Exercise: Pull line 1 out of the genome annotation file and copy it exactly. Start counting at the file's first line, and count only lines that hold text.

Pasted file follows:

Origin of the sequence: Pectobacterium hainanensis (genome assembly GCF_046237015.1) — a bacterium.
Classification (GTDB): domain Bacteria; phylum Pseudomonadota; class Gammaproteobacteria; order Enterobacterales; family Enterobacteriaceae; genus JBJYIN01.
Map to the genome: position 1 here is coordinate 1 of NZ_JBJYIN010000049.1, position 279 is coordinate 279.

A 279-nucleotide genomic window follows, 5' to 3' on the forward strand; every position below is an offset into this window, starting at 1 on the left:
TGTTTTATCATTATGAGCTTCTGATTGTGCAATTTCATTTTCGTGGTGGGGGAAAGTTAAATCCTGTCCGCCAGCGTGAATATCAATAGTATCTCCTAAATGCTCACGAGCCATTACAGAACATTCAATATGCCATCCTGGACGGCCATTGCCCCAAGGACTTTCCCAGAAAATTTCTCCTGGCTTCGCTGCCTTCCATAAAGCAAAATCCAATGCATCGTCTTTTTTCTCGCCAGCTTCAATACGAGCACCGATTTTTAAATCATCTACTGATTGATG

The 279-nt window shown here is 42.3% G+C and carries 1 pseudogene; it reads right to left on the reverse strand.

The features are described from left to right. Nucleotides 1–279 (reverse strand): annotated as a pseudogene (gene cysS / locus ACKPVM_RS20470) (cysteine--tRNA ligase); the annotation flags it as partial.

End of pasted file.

Origin of the sequence: Pectobacterium hainanensis (genome assembly GCF_046237015.1) — a bacterium.